Update: Live from TEDGlobal, organizers announce the TedPrize will raise its grant awards for The City 2.0 by 10 fold - to $1 million.
A man who plans to turn thousands of plastic water bottles into an amusement park for children is one of the first recipients of the City 2.0 TED prize, which includes $10,000.
Ruganzu Bruno Tusingwire, a 29 year-old eco-artist from Uganda, first started exploring his idea while studying at Kyambogo University. He'll use the prize money to grow his local TEDx community, help sustain a local eco-artist loan program supporting women to develop their business ideas and expand the amusement park from its existing single plane-shaped sculpture into a permanent park.
Early this year, TED unveiled the details of its annual prize in support of “one wish to change the world.” This year, the award went not to a single person, but instead to an idea: The City 2.o – the city of the future.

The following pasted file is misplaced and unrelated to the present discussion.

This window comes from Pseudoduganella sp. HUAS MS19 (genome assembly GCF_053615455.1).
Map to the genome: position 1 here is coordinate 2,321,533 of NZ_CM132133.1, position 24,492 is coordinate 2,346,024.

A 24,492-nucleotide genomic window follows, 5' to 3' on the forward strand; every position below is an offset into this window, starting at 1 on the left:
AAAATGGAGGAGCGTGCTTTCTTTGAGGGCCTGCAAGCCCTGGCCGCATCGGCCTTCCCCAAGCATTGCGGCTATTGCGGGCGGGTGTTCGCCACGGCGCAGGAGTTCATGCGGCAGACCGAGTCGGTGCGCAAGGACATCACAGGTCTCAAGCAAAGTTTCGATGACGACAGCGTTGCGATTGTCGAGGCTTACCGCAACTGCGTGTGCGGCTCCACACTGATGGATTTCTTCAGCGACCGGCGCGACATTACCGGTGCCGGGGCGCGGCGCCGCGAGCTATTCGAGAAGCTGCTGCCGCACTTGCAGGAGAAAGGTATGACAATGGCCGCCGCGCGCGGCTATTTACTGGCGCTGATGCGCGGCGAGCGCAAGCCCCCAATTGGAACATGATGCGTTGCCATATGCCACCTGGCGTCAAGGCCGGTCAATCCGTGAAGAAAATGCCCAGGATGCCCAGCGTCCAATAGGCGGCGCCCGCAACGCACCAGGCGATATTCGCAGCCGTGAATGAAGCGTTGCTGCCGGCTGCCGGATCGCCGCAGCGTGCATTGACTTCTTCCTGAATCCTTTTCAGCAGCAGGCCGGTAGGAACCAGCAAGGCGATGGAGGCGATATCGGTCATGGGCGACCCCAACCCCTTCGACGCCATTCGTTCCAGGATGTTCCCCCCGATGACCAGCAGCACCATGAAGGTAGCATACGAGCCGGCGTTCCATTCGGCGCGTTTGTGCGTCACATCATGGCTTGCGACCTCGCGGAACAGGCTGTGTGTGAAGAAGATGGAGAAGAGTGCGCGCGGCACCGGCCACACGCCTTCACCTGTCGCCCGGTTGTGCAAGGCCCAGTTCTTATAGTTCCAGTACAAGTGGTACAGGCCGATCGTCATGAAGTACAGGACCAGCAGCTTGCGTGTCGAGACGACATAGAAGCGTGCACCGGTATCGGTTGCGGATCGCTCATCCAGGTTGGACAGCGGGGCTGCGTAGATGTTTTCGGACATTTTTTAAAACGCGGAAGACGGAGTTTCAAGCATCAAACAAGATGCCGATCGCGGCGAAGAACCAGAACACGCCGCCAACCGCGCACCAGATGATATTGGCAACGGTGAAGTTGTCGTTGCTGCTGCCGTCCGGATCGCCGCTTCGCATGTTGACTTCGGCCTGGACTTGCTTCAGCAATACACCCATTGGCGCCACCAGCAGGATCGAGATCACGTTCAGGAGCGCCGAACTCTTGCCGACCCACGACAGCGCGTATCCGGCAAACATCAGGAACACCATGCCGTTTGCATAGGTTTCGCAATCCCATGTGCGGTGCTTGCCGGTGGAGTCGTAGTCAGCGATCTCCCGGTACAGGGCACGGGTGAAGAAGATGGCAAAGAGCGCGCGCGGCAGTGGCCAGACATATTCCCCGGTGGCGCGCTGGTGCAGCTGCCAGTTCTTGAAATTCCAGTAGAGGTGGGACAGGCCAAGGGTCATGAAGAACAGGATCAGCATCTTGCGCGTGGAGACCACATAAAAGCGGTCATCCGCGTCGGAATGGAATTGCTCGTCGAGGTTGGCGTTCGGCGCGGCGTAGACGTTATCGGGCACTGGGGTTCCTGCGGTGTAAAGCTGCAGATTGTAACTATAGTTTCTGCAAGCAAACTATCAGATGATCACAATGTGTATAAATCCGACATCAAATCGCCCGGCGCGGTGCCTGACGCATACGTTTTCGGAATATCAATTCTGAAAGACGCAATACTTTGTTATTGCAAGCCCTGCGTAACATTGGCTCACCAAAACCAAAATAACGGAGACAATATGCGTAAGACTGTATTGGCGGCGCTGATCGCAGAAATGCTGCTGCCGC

With Knight Foundation support, the platform, www.thecity2.org, allows people everywhere to help create their own future city. Residents are able to propose – and lead – projects to upgrade their own cities on issues important to them – from transportation to public housing, recreational space and more.
As part of the site, TED held an open call for new projects with plans to divide the $100,000 TED Prize into ten $10,000 awards for the best projects which represented "inspiring ideas worth spreading," (TED's mission).
Four other winners have also been announced including Jason Sweeney, whose web and smartphone based platform allows people to crowdsource and geo-locate quiet spaces in their community. Another winner aims to help democratize the design movement by helping people build their own homes using locally-sourced materials and open sourced design. The remaining five winners will be announced monthly.